The penny version resembles the Spalding Sports Show comics but lacks the identification on the comic, so these may have been drawn to order for Topps by Mullin. 

I have to say I am a huge fan of Mullin's work-the way he presents  the boxer in the above comic is pure genius. Unlike the Spalding Sports Show comics, these do not have an ACC number.  You can see how the panels could be used on either version, another neat little extra.  I am not sure if he added the word balloon to the penny version to make it a little more humorous of if such embellishment depended upon the subject matter at hand.  The Ripleys' Believe It Or Not! mentality is evident in these, common for the times.

Wednesday, June 15, 2011

Tres Tatoo

Tatoo is a kind of Rosetta Stone when it comes to Topps.  It was the first bubble gum product they produced after the introduction of Bazooka and it also, in a later production run, the first larger sized penny tatoo tab marketed by the firm.  It also figured large in a key promotion run by Sy Berger, then just a fresh-faced kid off a GI-Bill education at Bucknell, eager to prove himself to the Shorin's.

Tatoo premiered in the summer of 1948, a couple of months ahead of Magic Photos.  Sold in something called a tourist pouch at first, a sort of satchel-looking package that--I think--held ten single tabs and sold for a dime.  Originally marketed as a party favor or gift, the original wrapper was also the first of its type for Topps as the reverse held a somewhat crude line drawing with spot color made of vegetable dye and primed for transfer to the skin of the lucky recipient with the application of a little water.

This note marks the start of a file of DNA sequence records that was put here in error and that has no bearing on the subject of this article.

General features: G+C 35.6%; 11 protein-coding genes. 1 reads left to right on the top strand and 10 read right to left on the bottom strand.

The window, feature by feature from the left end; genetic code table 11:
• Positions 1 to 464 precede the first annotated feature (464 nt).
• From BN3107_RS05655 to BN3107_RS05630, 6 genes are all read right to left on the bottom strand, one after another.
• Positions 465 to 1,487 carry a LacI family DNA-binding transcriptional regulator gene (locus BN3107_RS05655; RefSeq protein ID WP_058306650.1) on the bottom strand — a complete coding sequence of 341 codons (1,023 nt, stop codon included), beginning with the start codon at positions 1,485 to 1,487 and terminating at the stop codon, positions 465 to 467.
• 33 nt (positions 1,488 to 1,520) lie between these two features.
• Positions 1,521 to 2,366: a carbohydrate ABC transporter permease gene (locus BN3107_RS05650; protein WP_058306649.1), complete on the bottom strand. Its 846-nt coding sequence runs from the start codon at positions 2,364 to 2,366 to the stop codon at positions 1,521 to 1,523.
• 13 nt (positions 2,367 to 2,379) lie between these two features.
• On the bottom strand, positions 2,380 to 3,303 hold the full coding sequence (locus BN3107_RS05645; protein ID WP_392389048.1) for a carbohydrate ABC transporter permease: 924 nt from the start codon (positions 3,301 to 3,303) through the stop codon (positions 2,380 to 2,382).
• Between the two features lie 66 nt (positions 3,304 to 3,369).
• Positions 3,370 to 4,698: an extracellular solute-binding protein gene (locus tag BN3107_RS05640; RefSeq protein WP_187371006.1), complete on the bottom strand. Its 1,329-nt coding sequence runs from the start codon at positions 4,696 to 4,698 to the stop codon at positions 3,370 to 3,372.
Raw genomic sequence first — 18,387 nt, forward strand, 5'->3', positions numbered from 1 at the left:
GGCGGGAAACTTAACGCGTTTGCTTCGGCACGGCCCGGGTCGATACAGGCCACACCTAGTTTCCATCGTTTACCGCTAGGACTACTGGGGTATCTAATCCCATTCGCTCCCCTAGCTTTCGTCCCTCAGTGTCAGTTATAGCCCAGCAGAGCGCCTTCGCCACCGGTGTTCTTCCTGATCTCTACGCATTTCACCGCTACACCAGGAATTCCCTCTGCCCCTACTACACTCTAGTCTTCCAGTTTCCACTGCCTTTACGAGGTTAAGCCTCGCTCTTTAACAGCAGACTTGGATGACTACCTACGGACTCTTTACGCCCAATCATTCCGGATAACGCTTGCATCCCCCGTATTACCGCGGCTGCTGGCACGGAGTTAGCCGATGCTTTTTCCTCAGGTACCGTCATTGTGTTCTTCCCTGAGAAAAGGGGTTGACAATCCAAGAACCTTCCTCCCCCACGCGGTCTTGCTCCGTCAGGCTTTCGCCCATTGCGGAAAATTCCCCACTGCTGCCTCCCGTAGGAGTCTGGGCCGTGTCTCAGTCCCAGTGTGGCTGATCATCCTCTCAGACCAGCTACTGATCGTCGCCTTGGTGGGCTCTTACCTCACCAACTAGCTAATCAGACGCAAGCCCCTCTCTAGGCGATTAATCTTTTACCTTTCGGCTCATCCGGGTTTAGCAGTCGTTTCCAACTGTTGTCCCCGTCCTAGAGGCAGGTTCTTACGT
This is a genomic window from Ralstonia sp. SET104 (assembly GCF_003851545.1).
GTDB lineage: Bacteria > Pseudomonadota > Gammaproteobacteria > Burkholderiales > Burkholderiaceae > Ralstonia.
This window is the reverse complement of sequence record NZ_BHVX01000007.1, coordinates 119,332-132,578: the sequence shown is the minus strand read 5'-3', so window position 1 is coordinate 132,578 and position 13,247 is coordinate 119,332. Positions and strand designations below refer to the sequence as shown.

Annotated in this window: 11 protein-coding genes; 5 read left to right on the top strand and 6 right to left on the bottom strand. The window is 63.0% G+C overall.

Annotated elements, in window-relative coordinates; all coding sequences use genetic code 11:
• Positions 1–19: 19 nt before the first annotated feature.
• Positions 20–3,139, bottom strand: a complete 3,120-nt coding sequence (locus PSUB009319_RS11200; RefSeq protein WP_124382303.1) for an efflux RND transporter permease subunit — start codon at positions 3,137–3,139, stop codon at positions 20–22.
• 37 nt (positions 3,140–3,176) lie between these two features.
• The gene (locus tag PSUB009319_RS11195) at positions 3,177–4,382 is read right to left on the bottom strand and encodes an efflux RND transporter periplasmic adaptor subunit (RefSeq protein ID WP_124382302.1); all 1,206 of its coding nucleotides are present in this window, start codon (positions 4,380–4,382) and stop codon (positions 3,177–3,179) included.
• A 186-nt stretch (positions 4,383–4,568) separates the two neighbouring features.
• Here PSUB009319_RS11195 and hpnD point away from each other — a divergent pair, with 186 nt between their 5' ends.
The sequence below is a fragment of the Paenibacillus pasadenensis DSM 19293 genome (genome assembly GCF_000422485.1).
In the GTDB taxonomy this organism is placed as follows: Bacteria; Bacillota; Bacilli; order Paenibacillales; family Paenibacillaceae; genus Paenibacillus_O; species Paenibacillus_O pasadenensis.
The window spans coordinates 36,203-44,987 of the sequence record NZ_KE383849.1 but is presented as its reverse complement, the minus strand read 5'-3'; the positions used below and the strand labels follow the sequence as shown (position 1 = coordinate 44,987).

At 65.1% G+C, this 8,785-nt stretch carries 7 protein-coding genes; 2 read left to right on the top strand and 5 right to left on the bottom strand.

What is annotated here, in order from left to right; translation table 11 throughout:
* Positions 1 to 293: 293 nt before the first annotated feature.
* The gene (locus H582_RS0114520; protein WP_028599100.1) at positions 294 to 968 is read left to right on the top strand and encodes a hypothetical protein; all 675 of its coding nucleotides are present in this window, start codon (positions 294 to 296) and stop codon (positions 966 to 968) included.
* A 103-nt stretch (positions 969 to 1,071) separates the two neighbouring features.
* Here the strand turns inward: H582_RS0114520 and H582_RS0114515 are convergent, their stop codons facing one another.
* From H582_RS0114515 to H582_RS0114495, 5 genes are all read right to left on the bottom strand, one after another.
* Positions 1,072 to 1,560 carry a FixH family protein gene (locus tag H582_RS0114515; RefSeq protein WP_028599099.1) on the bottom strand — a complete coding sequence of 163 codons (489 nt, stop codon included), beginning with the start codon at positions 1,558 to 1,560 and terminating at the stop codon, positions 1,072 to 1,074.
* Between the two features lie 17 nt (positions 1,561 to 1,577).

The party box concept would later be revived for Bazooka and if I had to guess, was used for three purposes:  1) to allow Topps to sell a penny product (Topps Gum), a nickel product (Bazooka, which was only a 5 cent roll in it's first two years of existence) and a ten cent product at the same time; 2) Not to step on the sales of their very successful Topps Gum and 3) to allow (I am surmising)  the insertion of a contest entry form that was used to gauge the response to the product and which also served as a springboard for a Bazooka promotion.  Now, having never seen anything other than a fairly grainy photo of a tourist pouch, this last bit is a leap of faith but it's a theory I believe is highly probable.

Here is a scan of the tourist pouch packaging.  This and the other two black & white scans in this post are taken from Chris Benjamin's The Sport Americana Price Guide to The Non Sports Cards No.2, as essential a hobby guide as there is, as I have been unable to find any pictures in color (or any, period).